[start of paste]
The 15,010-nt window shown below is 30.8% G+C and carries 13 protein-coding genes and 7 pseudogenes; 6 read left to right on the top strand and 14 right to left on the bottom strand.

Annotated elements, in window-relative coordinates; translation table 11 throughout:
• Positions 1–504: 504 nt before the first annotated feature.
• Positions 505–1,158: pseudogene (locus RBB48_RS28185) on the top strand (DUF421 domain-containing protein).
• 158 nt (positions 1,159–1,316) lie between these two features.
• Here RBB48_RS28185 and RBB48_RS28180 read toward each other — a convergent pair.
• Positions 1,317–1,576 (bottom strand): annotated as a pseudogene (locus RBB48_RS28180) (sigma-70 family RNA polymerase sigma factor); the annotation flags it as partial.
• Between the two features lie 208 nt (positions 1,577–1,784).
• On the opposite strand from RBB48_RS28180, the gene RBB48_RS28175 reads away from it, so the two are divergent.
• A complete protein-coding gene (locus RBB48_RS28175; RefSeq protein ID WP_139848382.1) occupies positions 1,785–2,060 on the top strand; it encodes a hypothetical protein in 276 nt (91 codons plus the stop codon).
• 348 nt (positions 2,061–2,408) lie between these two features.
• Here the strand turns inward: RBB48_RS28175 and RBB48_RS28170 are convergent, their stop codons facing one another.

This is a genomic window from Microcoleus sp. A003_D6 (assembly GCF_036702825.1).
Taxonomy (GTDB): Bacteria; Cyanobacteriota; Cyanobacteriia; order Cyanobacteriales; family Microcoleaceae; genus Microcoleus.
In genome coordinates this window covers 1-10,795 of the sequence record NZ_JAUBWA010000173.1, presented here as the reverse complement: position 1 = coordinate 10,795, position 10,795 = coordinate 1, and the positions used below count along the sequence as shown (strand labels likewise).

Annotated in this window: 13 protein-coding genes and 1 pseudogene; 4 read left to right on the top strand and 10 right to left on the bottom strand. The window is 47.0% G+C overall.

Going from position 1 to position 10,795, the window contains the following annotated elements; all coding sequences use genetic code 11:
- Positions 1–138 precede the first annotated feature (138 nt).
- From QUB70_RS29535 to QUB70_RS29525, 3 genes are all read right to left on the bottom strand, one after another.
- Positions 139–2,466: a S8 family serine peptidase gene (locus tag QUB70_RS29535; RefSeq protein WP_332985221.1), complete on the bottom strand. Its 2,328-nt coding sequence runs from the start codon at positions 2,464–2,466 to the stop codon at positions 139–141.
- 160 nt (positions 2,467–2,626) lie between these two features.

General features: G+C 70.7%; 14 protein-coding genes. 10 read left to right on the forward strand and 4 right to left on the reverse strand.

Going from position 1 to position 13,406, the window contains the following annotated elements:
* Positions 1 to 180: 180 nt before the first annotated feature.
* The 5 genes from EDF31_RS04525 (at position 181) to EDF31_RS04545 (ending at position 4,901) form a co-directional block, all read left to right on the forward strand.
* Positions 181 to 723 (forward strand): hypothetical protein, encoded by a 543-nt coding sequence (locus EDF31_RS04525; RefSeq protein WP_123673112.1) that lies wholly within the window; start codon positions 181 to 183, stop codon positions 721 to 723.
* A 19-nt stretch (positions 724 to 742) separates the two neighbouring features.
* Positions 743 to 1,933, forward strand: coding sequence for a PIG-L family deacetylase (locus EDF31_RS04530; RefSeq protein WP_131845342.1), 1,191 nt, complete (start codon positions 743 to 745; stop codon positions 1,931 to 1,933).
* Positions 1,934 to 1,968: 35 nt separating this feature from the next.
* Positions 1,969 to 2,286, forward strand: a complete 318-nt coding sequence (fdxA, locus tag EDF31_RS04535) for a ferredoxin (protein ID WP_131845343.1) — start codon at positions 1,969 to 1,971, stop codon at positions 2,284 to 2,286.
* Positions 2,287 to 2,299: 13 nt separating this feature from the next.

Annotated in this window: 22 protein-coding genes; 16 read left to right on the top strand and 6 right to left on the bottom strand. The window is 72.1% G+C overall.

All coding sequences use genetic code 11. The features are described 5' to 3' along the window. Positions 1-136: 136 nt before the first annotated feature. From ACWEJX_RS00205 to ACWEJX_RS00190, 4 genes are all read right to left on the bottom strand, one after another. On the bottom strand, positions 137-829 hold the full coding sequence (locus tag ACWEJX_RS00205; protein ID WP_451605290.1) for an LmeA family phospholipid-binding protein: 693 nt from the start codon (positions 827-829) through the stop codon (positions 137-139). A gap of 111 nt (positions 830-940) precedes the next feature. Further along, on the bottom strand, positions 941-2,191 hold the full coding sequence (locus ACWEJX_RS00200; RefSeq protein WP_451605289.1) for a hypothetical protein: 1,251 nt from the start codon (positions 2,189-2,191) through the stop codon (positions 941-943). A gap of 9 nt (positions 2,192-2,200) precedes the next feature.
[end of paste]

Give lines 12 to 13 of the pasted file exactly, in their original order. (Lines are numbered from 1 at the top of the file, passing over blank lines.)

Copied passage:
• Here the strand turns inward: RBB48_RS28175 and RBB48_RS28170 are convergent, their stop codons facing one another.

This is a genomic window from Microcoleus sp. A003_D6 (assembly GCF_036702825.1).